So, it bears remembering this fact: When Jerry Wexler popped into Austin in 1972 to scout for talent for the country music wing he wanted to build at Atlantic, he signed just two of the city’s talents: Willie Nelson and Doug Sahm. Wexler brought both Sahm and Nelson to New York, but Sahm recorded first; Doug Sahm and Band was the first country record released on Atlantic. A month after its release, Sahm hung out in New York and played on Shotgun Willie. Neither album was a hit, but Wexler gave Sahm another chance at recording a record, Texas Tornado, which he released under the Sir Douglas Quintet name. Both albums are early evolutionary blocks in what would become alt-country, but after Willie also failed to set the world on fire with his second Atlantic LP, Phases and Stages, Wexler shuttered the label’s country arm.
While Willie was off making Red Headed Stranger on Columbia, Sahm signed to Warner Bros. and started a whole new band he called The Tex-Mex Trip. While living in California in the ’60s, Sahm had befriended Creedence Clearwater Revival members Stu Cook and Doug Clifford. In 1974, the two were adrift after their band broke up and lead singer John Fogerty went after solo stardom. While plotting his first move post-Atlantic, Sahm laid down a track with bassist Cook and drummer Clifford at the vaunted Cosmo’s Factory in Berkeley. Sahm called the song “Groover’s Paradise,” and it’d be the mood-setter and title track for his Warner debut. The song would serve as the Polaris for the rest of the record; it’s loose-limbed and ambling, and also somehow both country-fried rock and rock with country flourishes. It’s an Eagles song, if the Eagles preferred weed to cocaine, domestic beers to Heinekens and barbecue to whatever they served at the Hotel California. It’s a Gram Parsons song, with less self-destruction and more wanton partying. It’s all Sahm, through and through.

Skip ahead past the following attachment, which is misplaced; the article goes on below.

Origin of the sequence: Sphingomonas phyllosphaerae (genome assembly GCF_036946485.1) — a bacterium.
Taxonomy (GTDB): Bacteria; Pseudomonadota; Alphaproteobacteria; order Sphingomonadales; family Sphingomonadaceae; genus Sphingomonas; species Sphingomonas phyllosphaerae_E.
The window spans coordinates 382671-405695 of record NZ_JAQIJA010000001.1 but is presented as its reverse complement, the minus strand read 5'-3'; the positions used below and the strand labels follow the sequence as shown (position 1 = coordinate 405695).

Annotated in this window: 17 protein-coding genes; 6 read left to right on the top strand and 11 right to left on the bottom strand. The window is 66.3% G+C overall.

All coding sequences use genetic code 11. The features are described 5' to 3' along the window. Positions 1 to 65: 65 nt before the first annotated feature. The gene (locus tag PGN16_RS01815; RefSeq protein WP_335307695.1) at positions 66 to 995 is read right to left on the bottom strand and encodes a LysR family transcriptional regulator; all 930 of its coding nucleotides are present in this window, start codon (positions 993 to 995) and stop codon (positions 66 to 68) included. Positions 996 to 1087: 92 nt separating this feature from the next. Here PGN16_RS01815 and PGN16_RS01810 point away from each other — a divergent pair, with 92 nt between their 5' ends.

Produced by Clifford, Groover’s Paradise was recorded in a few weeks at Cosmo’s Factory. In addition to the former members of Creedence, Sahm was joined by the session ringers who give the album its sloppy yet tightly refined vibe. These are guys playing songs for Texas stoners to vibe to by choice, not necessity. Groover’s Paradise is filled with nights of abandon and mornings of regret, two-timers and people who pair off for the sake of a warm bed at night. It’s a place where the gigs run late and rock ’n’ roll soothes your soul, but also where you can take pause on a sunny day to admire the native flowers on a hill.